value measure that would restore people to their original level of satisfaction is WTA compensation. In contrast, in the freshwater wetland restoration example, the presumed property right is in the existing fishing conditions and the appropriate value measure is WTP to obtain the improvement in fishing conditions. Unfortunately, economists have had difficulty in measuring WTA (Boyce et al., 1992; Brown and Gregory, 1999; Coursey et al., 1987; Hanemann, 1991) and most empirical work for policy applications involve measures of WTP. This issue arises for a variety of reasons, such as survey respondents not being familiar with WTA questions and because most respondents have incomplete knowledge of relative prices. Thus, most of the following discussion focuses on the use of valuation methods to estimate WTP.
Chapter 2 discusses the importance of economic valuation as input into decision-making and, in particular, for aiding the assessment of policy choices or trade-offs concerning various management options for aquatic ecosystems. As Chapter 3 has illustrated, given the complex structure and functioning of aquatic and related terrestrial ecosystems, these systems often yield a vast array of continually changing goods and services. The quality and quantity of these services are in turn affected by changes to ecosystem structure and functioning. Thus, alternative policy and management options can have profoundly different implications for the supply of aquatic ecosystem services, and it is the task of economic valuation to provide estimates to decision-makers of the aggregate value of gains or losses arising from each policy alternative.
Valuation is especially important because many services provided by aquatic ecosystems have attributes of public goods. Public goods are are nonrival and nonexcludable in consumption, which prevents markets from efficiently operating to allocate the services. An example would be wetland filtration of groundwater. As long as the quantity of groundwater is not limiting, everyone who has a well in the area can enjoy the benefits of unlimited potable groundwater. However, in the absence of any market for the provision of water through wetland filtration, there is no observed price to reveal how much each household or individual is willing to pay for the benefits of this service. Although everyone is free to use the aquifer, no one is responsible for protecting it from contamination. This is not an action that could be undertaken by a company and provided for a fee (price) because no individual has ownership of the wetland filtration process or the aquifer. However, nonmarket values can be estimated to assess whether the benefits of collective action—perhaps through a state environmental agency or the U.S. Environmental Protection Agency (EPA)—exceed the cost of the proposed actions to protect the wetland, and consequently the wetland filtration process and the quality of the water in the aquifer for drinking purposes.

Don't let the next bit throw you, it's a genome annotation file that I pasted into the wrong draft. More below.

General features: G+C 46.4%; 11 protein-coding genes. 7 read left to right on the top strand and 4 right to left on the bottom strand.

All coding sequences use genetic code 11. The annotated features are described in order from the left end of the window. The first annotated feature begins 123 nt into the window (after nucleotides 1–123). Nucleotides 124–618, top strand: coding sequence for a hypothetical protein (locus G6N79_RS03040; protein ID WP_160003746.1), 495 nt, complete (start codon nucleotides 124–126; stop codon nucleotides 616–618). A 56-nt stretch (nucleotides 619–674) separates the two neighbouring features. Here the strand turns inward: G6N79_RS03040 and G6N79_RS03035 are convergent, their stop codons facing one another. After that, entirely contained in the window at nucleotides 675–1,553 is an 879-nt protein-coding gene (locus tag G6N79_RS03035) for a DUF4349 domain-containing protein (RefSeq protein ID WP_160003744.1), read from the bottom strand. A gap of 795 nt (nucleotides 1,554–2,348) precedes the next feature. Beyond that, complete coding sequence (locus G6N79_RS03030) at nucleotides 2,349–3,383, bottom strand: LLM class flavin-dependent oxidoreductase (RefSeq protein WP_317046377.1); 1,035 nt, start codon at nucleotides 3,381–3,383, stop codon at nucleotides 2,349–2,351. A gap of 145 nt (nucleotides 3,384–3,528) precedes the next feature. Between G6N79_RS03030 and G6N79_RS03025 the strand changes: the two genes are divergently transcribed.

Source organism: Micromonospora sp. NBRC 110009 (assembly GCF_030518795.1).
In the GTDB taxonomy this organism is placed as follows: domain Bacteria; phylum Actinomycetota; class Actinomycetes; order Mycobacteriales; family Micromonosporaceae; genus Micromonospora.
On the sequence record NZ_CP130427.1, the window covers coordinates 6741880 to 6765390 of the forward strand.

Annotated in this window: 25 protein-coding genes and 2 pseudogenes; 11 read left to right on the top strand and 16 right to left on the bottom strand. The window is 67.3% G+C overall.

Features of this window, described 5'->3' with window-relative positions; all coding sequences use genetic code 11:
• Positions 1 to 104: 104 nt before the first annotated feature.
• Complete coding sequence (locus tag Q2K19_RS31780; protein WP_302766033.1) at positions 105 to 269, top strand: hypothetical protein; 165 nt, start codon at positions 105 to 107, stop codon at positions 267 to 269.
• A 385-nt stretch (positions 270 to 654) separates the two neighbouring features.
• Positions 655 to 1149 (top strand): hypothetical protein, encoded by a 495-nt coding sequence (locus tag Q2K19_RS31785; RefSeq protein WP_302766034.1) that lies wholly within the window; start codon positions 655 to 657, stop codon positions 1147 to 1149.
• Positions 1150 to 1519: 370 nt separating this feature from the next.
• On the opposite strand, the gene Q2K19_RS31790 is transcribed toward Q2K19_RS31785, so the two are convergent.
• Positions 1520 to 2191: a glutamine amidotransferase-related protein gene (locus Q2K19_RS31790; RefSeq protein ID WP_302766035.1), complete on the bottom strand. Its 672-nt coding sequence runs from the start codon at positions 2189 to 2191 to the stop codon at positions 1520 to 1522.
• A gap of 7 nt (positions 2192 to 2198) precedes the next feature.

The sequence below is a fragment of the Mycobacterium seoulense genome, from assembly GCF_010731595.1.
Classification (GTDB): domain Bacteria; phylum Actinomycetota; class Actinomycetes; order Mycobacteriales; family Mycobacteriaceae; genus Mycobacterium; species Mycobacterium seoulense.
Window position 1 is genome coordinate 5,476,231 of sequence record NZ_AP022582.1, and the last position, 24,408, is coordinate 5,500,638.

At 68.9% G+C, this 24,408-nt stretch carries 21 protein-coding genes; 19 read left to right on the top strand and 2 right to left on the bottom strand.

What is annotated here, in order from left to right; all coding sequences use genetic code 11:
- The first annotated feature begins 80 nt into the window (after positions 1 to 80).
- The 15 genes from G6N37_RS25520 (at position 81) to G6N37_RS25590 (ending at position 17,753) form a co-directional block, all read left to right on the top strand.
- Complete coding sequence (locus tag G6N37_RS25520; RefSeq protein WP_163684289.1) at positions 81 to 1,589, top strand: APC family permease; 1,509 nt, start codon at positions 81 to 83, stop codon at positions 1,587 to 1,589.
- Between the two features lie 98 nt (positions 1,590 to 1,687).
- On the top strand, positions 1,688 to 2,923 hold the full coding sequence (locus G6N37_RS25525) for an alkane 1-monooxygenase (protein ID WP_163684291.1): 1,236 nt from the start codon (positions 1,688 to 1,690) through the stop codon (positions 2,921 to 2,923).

It is also the case that some aquatic ecosystem services indirectly contribute